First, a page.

Legal weed is coming, and the city wants to keep its voice in the federal government’s ear rather than see its chance to be part of the conversation go up in smoke.
As Ottawa inches toward a spring 2017 timeline to unveil legislation on the legalization of marijuana, city administration will offer a proposed advocacy position to the intergovernmental affairs committee at their meeting Thursday.
“Administration is seeking to further refine an advocacy position on a number of key themes relating to legalization, regulation and restriction of access to marijuana,” the report reads.
“While the implementation of a regulated system must include collaboration with provincial and federal governments, the city wants to preserve existing municipal authority. City administration and Federation of Canadian Municipalities continue to request regular consultation as the specific legislation and regulatory regime take shape.
“Administration recommends additional advocacy efforts focus on . . . engaging municipalities, the authority of orders of government, prohibiting or restricting residential growing, sharing federal tax revenue and giving municipalities time to develop and implement necessary local regulations.”
City councillor and committee member Gian-Carlo Carra said it’s an important conversation to be part of — the city knows legalization is coming but doesn’t yet know how that’s going to roll out or what the timeline will be when it does.
Whatever it looks like, he said, it comes with a cost to the city, and he knows where he’d like to see compensation come from.
“The feds and, potentially, the province stand to make quite a bit of money on this from tax revenues,” he said.
“The enforcement and the day-to-day issues potentially associated with this . . . is going to fall onto municipal shoulders, as so many things do.
“If there’s a possibility to share in some of the tax benefits . . . it has massive impact.”
Enforcement is also on the mind of councillor and Calgary police commission member Ward Sutherland.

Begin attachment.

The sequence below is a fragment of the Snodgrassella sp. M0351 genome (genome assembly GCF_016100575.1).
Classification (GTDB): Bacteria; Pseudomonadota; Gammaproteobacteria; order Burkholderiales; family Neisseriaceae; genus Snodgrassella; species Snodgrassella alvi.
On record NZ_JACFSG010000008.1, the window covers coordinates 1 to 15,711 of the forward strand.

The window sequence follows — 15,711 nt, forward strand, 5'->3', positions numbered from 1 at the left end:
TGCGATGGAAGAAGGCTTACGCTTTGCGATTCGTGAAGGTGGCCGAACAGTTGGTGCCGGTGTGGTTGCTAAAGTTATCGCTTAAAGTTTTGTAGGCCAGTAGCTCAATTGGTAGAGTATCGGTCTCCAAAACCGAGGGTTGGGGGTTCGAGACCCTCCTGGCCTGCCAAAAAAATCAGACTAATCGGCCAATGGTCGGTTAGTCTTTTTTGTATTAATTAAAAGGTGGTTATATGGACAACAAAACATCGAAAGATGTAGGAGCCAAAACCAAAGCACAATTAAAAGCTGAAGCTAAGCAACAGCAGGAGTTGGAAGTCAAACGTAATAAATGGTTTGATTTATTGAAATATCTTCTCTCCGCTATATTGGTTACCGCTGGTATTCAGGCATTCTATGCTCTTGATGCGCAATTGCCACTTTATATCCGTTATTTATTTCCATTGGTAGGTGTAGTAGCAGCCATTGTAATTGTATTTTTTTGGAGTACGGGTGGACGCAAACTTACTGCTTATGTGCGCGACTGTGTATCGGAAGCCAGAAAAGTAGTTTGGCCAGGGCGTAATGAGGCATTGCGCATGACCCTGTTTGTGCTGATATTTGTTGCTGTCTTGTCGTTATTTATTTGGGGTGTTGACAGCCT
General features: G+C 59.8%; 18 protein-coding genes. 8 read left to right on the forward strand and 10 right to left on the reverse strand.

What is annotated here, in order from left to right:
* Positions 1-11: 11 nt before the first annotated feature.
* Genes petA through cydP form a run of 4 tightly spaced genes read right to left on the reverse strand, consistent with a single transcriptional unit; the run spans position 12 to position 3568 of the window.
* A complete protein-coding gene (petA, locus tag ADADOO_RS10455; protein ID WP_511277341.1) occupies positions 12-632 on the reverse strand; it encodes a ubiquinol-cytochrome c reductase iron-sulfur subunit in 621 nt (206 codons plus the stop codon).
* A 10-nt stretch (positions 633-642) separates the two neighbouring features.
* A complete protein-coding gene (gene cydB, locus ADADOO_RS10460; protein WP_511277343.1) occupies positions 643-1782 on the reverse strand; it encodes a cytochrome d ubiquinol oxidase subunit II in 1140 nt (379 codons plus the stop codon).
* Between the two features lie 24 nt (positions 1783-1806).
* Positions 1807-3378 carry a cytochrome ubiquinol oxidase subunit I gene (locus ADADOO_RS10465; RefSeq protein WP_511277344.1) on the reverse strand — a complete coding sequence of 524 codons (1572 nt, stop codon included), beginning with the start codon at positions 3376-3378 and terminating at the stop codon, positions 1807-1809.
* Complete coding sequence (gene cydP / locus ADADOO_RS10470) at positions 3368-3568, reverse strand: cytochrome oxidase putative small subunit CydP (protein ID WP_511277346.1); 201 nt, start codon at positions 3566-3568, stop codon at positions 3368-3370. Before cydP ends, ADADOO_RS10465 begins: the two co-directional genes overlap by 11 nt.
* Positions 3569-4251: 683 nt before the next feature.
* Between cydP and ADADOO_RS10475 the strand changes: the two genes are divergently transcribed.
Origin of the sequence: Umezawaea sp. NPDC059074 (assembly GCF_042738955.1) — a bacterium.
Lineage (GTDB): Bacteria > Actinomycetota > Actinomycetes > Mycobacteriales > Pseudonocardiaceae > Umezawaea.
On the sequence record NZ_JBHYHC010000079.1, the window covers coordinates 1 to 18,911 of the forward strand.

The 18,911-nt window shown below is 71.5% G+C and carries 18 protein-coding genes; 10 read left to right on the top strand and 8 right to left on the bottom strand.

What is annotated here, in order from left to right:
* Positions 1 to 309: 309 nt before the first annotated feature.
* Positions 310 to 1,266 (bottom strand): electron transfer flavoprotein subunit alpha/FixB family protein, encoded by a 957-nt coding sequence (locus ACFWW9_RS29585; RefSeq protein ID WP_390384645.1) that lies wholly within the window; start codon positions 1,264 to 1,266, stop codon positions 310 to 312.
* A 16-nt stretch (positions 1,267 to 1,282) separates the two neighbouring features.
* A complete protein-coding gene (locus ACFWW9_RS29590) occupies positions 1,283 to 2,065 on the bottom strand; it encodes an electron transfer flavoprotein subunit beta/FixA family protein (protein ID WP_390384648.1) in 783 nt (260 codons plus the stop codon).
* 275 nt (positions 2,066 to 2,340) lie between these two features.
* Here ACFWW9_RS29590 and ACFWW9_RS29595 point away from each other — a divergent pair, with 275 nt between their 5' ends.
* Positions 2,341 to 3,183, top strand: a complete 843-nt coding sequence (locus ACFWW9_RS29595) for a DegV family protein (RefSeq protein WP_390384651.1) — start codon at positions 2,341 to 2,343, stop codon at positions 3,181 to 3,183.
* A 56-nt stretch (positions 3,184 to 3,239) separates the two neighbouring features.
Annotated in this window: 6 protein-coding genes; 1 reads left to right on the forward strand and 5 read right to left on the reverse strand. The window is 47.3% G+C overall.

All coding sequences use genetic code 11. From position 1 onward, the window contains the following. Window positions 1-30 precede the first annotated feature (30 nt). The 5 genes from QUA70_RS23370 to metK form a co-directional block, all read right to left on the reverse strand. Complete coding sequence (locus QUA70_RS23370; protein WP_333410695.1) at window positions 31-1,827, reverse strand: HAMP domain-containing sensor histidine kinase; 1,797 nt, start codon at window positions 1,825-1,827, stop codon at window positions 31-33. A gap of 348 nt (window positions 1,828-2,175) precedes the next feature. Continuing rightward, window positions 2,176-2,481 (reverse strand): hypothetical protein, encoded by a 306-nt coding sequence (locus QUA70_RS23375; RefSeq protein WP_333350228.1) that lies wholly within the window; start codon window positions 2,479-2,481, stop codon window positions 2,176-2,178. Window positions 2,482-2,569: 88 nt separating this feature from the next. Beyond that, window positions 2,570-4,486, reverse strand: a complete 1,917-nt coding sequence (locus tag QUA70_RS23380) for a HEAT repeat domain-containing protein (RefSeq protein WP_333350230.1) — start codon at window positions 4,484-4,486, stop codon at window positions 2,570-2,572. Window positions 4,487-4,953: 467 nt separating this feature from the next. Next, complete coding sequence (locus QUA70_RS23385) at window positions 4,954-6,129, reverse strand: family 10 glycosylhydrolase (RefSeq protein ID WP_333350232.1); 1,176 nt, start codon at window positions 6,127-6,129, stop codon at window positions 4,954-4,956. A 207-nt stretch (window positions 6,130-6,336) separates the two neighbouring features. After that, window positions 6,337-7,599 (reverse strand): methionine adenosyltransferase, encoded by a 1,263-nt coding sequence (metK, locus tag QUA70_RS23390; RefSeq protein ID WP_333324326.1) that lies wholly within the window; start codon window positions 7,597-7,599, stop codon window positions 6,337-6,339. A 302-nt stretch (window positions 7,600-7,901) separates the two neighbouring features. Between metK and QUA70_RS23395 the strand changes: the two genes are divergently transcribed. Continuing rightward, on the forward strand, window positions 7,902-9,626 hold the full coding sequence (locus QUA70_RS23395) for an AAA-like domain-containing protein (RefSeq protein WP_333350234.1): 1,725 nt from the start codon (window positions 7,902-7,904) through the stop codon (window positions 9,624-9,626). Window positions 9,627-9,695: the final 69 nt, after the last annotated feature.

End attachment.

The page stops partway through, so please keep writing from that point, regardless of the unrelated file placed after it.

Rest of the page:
“We don’t have the (detection) technology at this point when it comes to consuming marijuana and driving,” he said.
“The federal government really needs to, I think, think this out — pitch in to (an educational campaign).”
Former policeman and current councillor Sean Chu said he likewise wants to the see the time, effort and resources put into good laws, so that kids are kept away from marijuana — legal or otherwise — as much as possible.
“It’s more than just, ‘Hey, let’s make this legal.’ You have to think it through,” he said.
“Unfortunately, it looks like we’re not going to get that.
“What is going to happen is, as a city, we have to scramble to do all the background work and make everything OK.
“I think that no matter what there’s going to be hiccups. There’s going to be some issues enforcing this.”
City of Calgary proposed advocacy position highlights:
In a report to be brought before the city’s intergovernmental affairs committee Thursday, the city’s proposed advocacy position pushes for the following key issues:
- That the federal government continue to engage municipalities throughout the legalization process.
- That the federal or provincial government build a national licensing system with some flexibility to municipalities to add other licensing requirements as needed.
- That municipalities have authority over planning policy around growing and sale.
- That municipalities have authority to regulate public and private nuisance factors through bylaws.
- That residential growing be prohibited.
- That resulting tax revenues be shared between the federal, provincial and municipal governments.
- That municipalities be given adequate time to develop and implement necessary local regulations.